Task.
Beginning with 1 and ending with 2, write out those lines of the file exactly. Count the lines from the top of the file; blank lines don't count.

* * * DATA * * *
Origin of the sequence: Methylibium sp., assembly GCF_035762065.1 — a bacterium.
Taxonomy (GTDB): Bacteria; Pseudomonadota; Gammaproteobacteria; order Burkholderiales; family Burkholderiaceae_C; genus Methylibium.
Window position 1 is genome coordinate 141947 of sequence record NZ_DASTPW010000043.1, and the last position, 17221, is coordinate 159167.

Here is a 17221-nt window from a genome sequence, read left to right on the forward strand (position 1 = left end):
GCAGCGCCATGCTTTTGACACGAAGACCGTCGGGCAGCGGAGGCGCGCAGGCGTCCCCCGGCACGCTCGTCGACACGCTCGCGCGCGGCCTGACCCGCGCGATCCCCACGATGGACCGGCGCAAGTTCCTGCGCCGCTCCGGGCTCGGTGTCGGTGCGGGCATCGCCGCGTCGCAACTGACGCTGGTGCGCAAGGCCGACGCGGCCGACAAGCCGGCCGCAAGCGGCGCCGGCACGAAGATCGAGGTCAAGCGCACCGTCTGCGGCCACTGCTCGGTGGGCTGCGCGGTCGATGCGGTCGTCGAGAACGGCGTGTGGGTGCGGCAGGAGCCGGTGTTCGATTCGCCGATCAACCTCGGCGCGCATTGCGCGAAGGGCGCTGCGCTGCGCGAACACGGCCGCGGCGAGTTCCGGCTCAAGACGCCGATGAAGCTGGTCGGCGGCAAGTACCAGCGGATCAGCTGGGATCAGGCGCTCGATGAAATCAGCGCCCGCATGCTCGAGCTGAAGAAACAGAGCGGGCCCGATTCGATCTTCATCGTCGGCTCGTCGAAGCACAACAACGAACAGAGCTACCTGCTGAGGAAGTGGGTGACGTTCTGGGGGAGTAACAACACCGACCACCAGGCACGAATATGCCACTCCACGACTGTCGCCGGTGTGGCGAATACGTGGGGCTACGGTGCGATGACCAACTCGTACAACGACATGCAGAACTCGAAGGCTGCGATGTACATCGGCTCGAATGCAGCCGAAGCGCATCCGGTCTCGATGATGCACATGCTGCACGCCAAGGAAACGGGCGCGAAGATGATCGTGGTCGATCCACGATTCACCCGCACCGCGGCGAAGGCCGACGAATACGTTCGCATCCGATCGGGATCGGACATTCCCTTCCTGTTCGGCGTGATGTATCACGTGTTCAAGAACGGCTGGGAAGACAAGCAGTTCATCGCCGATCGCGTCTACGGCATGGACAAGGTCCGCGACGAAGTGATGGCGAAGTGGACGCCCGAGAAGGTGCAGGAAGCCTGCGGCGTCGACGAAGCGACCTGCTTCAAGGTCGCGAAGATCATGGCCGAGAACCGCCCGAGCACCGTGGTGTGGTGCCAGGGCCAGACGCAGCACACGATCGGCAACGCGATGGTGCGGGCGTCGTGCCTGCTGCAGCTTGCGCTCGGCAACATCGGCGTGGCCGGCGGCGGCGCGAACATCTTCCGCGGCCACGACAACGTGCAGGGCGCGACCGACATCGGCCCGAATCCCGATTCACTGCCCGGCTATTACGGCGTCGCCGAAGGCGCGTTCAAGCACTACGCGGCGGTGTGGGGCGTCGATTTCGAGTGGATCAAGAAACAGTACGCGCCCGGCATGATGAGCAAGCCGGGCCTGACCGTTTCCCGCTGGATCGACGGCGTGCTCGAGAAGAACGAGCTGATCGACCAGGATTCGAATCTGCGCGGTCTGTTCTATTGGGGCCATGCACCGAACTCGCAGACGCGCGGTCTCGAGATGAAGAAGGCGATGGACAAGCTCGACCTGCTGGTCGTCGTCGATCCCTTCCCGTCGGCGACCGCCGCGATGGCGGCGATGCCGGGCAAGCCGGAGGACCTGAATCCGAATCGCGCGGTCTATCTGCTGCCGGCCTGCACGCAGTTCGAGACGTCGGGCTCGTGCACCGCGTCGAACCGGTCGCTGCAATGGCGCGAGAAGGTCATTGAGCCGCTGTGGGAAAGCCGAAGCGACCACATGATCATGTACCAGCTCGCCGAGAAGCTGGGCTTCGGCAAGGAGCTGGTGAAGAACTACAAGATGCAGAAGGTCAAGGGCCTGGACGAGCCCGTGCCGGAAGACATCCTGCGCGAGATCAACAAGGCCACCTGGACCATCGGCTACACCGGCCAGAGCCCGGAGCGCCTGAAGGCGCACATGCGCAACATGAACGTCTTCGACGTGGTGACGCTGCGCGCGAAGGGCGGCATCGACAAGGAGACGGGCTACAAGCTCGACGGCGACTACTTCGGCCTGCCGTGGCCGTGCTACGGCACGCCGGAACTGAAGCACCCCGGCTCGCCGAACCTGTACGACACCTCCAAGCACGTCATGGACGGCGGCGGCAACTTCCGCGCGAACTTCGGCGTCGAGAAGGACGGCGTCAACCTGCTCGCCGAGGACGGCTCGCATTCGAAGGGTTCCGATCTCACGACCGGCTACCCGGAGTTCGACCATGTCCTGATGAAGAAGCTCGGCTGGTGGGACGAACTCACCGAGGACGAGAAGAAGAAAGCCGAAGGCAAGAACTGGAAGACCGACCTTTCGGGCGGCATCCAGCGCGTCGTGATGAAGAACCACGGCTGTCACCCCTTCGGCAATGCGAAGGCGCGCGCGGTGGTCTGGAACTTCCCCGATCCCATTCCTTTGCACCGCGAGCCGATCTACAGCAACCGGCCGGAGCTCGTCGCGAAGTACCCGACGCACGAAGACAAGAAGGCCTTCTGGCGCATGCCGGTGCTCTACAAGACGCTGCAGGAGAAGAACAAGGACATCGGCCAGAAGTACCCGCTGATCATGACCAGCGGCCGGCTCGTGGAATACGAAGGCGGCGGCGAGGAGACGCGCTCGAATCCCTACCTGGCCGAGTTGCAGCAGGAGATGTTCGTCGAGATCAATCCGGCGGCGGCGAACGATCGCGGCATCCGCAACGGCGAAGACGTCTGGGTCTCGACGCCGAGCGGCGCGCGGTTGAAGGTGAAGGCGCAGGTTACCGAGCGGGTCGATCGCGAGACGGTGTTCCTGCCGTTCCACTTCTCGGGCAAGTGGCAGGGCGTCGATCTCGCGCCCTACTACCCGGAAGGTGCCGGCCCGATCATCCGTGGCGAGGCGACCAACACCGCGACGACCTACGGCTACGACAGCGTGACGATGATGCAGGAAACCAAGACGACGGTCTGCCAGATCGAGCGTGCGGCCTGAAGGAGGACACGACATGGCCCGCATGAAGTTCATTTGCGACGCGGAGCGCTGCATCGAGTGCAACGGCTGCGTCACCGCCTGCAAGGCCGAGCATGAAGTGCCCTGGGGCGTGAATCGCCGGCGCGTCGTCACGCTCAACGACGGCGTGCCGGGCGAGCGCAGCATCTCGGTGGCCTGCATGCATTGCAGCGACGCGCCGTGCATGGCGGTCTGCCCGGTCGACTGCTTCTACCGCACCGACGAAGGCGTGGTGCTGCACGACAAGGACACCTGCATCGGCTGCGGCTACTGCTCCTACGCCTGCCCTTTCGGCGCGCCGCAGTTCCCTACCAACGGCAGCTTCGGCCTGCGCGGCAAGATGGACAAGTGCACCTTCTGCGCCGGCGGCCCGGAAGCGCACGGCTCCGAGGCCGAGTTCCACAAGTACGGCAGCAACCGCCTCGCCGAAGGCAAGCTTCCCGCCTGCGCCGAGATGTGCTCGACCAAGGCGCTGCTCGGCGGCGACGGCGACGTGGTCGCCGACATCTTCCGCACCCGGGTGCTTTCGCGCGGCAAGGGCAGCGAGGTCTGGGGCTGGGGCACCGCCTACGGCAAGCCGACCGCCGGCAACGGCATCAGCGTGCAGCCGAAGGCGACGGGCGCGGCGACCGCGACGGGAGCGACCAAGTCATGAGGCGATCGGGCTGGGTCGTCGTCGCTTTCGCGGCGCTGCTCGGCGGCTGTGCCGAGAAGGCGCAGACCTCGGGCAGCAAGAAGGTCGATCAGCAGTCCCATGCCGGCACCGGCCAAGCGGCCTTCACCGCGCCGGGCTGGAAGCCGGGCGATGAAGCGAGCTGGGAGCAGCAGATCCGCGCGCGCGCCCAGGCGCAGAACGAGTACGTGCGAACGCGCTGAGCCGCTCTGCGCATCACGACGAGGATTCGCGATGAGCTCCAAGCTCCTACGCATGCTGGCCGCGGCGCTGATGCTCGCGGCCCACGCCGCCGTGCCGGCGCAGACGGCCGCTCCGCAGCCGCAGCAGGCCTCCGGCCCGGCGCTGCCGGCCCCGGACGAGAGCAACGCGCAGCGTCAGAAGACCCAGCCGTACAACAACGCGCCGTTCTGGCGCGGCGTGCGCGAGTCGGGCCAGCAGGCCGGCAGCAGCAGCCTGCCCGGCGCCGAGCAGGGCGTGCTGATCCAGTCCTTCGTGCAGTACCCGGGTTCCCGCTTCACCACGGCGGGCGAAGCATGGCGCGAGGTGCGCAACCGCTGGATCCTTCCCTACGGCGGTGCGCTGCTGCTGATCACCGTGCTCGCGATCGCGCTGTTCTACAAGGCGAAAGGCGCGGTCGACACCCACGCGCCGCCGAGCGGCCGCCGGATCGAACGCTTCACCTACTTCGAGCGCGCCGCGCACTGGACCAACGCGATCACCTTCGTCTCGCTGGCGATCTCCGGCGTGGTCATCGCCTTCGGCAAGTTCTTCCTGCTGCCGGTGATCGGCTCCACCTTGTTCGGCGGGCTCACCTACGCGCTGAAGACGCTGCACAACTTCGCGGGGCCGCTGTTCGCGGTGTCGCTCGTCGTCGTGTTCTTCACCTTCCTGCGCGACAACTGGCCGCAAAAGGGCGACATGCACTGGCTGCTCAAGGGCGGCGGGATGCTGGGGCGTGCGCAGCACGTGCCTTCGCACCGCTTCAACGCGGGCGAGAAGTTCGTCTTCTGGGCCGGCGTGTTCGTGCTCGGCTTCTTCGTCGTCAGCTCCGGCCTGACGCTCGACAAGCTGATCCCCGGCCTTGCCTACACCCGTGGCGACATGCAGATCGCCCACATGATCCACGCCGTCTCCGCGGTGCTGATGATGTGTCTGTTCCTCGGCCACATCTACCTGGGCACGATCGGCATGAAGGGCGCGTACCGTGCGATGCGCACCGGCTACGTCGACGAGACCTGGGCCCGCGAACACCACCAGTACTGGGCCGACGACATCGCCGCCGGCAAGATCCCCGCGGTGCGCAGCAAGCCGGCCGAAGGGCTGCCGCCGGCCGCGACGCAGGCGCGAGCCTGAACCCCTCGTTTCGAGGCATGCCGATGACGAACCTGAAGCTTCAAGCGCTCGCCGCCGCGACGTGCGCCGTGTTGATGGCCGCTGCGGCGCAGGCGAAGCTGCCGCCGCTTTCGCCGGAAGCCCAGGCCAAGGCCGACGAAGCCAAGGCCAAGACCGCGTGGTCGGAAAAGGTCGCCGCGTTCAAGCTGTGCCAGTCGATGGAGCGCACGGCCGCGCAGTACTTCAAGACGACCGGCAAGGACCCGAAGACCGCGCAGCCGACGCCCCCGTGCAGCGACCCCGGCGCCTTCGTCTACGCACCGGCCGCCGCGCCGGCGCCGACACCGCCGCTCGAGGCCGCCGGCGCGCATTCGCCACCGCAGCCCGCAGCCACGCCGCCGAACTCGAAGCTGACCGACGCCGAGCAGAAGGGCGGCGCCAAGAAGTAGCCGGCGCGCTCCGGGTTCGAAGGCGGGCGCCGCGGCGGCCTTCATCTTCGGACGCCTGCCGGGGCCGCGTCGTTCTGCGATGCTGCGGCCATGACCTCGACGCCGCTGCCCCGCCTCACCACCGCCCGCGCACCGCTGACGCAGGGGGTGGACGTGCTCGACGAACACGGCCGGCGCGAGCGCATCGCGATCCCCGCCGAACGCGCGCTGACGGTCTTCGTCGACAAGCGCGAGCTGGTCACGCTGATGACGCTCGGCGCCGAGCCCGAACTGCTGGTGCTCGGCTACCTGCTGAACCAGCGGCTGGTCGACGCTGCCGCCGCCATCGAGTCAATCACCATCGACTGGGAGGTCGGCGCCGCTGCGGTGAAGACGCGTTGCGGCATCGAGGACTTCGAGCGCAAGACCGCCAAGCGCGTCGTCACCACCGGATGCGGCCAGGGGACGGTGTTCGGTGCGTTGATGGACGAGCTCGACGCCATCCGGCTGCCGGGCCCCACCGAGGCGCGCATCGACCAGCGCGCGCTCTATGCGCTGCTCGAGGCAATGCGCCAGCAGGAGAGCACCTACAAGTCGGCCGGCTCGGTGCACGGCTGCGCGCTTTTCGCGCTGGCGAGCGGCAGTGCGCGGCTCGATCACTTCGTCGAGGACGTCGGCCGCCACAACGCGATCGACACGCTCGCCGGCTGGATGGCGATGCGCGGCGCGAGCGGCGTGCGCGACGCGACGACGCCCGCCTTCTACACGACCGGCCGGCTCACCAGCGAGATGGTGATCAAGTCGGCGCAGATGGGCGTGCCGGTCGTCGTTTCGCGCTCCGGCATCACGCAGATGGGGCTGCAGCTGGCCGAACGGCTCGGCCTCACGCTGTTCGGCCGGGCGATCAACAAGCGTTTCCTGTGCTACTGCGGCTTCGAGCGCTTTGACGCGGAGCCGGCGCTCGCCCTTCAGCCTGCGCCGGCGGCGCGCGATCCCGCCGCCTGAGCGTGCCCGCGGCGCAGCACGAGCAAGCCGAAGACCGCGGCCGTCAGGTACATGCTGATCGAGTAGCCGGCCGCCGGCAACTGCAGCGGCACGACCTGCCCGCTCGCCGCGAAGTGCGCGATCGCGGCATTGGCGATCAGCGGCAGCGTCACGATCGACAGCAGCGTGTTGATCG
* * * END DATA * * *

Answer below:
Origin of the sequence: Methylibium sp., assembly GCF_035762065.1 — a bacterium.
Taxonomy (GTDB): Bacteria; Pseudomonadota; Gammaproteobacteria; order Burkholderiales; family Burkholderiaceae_C; genus Methylibium.